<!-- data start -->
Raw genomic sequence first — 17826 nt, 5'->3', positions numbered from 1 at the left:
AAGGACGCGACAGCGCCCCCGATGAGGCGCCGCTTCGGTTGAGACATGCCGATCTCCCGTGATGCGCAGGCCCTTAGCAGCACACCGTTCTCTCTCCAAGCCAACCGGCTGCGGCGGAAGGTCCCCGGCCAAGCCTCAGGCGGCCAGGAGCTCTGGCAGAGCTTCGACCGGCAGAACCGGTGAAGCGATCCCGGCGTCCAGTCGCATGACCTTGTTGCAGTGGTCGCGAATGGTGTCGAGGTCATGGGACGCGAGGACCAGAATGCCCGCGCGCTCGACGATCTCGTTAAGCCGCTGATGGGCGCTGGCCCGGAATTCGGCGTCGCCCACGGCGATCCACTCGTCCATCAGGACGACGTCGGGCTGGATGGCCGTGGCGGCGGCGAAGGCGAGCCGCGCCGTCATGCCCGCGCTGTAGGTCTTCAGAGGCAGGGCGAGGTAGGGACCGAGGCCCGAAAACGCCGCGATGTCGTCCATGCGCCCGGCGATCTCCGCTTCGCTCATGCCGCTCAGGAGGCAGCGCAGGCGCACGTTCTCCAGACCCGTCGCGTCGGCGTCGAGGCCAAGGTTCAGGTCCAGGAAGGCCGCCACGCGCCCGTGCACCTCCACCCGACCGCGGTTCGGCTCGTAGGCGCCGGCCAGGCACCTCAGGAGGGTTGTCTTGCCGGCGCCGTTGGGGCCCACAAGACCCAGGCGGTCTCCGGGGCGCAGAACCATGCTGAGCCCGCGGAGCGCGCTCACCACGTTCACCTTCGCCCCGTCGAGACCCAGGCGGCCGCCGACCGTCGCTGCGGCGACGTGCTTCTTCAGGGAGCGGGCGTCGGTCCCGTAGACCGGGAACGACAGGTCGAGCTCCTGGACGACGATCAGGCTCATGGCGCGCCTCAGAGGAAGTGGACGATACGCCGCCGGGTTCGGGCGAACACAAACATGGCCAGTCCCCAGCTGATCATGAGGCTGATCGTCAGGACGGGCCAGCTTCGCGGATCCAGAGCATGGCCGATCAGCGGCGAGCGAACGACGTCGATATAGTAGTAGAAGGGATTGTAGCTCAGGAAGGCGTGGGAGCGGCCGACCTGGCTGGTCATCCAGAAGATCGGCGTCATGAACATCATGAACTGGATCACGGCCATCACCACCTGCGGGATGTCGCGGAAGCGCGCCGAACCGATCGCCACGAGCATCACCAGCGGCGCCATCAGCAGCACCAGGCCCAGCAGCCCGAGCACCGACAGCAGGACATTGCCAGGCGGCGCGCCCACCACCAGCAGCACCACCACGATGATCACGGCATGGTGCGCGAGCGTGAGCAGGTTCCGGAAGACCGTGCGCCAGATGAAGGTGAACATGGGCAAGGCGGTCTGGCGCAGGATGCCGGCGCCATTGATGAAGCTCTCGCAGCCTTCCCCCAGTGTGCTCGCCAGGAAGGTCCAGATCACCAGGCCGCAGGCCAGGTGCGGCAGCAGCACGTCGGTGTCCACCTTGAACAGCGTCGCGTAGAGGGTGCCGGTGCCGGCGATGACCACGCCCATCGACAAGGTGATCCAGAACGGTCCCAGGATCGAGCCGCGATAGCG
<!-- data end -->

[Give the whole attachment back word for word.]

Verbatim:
Raw genomic sequence first — 17826 nt, 5'->3', positions numbered from 1 at the left:
AAGGACGCGACAGCGCCCCCGATGAGGCGCCGCTTCGGTTGAGACATGCCGATCTCCCGTGATGCGCAGGCCCTTAGCAGCACACCGTTCTCTCTCCAAGCCAACCGGCTGCGGCGGAAGGTCCCCGGCCAAGCCTCAGGCGGCCAGGAGCTCTGGCAGAGCTTCGACCGGCAGAACCGGTGAAGCGATCCCGGCGTCCAGTCGCATGACCTTGTTGCAGTGGTCGCGAATGGTGTCGAGGTCATGGGACGCGAGGACCAGAATGCCCGCGCGCTCGACGATCTCGTTAAGCCGCTGATGGGCGCTGGCCCGGAATTCGGCGTCGCCCACGGCGATCCACTCGTCCATCAGGACGACGTCGGGCTGGATGGCCGTGGCGGCGGCGAAGGCGAGCCGCGCCGTCATGCCCGCGCTGTAGGTCTTCAGAGGCAGGGCGAGGTAGGGACCGAGGCCCGAAAACGCCGCGATGTCGTCCATGCGCCCGGCGATCTCCGCTTCGCTCATGCCGCTCAGGAGGCAGCGCAGGCGCACGTTCTCCAGACCCGTCGCGTCGGCGTCGAGGCCAAGGTTCAGGTCCAGGAAGGCCGCCACGCGCCCGTGCACCTCCACCCGACCGCGGTTCGGCTCGTAGGCGCCGGCCAGGCACCTCAGGAGGGTTGTCTTGCCGGCGCCGTTGGGGCCCACAAGACCCAGGCGGTCTCCGGGGCGCAGAACCATGCTGAGCCCGCGGAGCGCGCTCACCACGTTCACCTTCGCCCCGTCGAGACCCAGGCGGCCGCCGACCGTCGCTGCGGCGACGTGCTTCTTCAGGGAGCGGGCGTCGGTCCCGTAGACCGGGAACGACAGGTCGAGCTCCTGGACGACGATCAGGCTCATGGCGCGCCTCAGAGGAAGTGGACGATACGCCGCCGGGTTCGGGCGAACACAAACATGGCCAGTCCCCAGCTGATCATGAGGCTGATCGTCAGGACGGGCCAGCTTCGCGGATCCAGAGCATGGCCGATCAGCGGCGAGCGAACGACGTCGATATAGTAGTAGAAGGGATTGTAGCTCAGGAAGGCGTGGGAGCGGCCGACCTGGCTGGTCATCCAGAAGATCGGCGTCATGAACATCATGAACTGGATCACGGCCATCACCACCTGCGGGATGTCGCGGAAGCGCGCCGAACCGATCGCCACGAGCATCACCAGCGGCGCCATCAGCAGCACCAGGCCCAGCAGCCCGAGCACCGACAGCAGGACATTGCCAGGCGGCGCGCCCACCACCAGCAGCACCACCACGATGATCACGGCATGGTGCGCGAGCGTGAGCAGGTTCCGGAAGACCGTGCGCCAGATGAAGGTGAACATGGGCAAGGCGGTCTGGCGCAGGATGCCGGCGCCATTGATGAAGCTCTCGCAGCCTTCCCCCAGTGTGCTCGCCAGGAAGGTCCAGATCACCAGGCCGCAGGCCAGGTGCGGCAGCAGCACGTCGGTGTCCACCTTGAACAGCGTCGCGTAGAGGGTGCCGGTGCCGGCGATGACCACGCCCATCGACAAGGTGATCCAGAACGGTCCCAGGATCGAGCCGCGATAGCG